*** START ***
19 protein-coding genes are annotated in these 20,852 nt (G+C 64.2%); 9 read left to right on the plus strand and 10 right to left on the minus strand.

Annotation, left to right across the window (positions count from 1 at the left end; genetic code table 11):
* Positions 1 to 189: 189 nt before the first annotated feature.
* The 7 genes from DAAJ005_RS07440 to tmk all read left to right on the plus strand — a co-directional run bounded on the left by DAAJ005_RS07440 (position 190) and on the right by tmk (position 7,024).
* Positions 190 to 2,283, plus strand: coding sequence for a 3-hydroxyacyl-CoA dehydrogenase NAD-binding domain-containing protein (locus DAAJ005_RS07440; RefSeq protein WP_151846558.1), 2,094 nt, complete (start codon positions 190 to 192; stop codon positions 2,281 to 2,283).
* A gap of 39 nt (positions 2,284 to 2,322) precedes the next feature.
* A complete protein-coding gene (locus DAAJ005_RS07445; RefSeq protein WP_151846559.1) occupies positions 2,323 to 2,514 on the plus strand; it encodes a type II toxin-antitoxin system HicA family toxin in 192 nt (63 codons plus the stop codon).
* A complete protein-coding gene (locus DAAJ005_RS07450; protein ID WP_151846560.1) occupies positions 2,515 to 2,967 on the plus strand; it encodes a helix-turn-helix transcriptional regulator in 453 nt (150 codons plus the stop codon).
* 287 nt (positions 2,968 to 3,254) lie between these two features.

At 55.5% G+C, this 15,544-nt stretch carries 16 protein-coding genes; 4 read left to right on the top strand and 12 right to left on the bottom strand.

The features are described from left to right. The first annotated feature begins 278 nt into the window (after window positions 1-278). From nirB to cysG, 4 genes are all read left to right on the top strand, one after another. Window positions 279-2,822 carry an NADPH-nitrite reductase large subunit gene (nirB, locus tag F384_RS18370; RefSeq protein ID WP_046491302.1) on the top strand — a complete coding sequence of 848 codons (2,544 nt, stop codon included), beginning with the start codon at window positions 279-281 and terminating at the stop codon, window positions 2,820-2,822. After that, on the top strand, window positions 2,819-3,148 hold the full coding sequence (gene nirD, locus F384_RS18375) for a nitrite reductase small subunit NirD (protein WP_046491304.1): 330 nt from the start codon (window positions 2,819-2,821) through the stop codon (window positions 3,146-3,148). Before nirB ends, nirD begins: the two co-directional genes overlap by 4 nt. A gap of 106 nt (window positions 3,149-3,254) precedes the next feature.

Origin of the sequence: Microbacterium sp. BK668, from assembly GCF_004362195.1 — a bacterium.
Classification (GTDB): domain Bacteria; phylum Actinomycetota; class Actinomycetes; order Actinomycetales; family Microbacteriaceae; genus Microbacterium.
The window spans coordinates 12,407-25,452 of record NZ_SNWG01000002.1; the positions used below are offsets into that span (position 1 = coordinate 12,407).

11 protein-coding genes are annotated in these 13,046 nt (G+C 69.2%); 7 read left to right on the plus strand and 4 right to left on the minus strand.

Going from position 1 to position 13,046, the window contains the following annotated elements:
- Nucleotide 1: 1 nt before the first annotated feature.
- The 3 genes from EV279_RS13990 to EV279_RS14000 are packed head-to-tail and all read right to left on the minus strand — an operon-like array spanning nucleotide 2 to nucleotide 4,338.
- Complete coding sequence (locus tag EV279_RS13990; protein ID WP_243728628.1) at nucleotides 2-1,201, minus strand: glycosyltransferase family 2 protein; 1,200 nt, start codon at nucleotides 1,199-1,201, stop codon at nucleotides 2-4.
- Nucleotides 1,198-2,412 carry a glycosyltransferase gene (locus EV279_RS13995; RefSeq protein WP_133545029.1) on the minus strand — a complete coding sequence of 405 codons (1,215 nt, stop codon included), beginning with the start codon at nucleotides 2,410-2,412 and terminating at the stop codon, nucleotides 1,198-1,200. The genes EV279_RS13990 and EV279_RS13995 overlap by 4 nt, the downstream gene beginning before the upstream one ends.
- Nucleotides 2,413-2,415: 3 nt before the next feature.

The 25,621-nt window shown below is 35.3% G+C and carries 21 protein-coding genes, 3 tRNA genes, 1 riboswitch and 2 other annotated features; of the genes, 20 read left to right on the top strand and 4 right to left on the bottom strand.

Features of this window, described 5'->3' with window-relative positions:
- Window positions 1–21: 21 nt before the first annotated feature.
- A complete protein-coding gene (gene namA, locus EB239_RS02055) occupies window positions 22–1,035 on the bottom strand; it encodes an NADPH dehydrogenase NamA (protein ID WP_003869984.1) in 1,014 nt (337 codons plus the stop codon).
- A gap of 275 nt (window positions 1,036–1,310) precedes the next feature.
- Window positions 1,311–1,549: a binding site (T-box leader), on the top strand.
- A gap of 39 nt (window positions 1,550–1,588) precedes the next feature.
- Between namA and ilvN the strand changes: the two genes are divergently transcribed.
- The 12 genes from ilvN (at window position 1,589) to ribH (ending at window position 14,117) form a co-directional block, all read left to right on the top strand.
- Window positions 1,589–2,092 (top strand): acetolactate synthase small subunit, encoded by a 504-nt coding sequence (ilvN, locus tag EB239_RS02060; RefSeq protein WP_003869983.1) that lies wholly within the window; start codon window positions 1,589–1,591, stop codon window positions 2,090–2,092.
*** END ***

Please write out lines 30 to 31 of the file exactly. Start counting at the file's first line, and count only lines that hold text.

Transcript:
- The 12 genes from ilvN (at window position 1,589) to ribH (ending at window position 14,117) form a co-directional block, all read left to right on the top strand.
- Window positions 1,589–2,092 (top strand): acetolactate synthase small subunit, encoded by a 504-nt coding sequence (ilvN, locus tag EB239_RS02060; RefSeq protein WP_003869983.1) that lies wholly within the window; start codon window positions 1,589–1,591, stop codon window positions 2,090–2,092.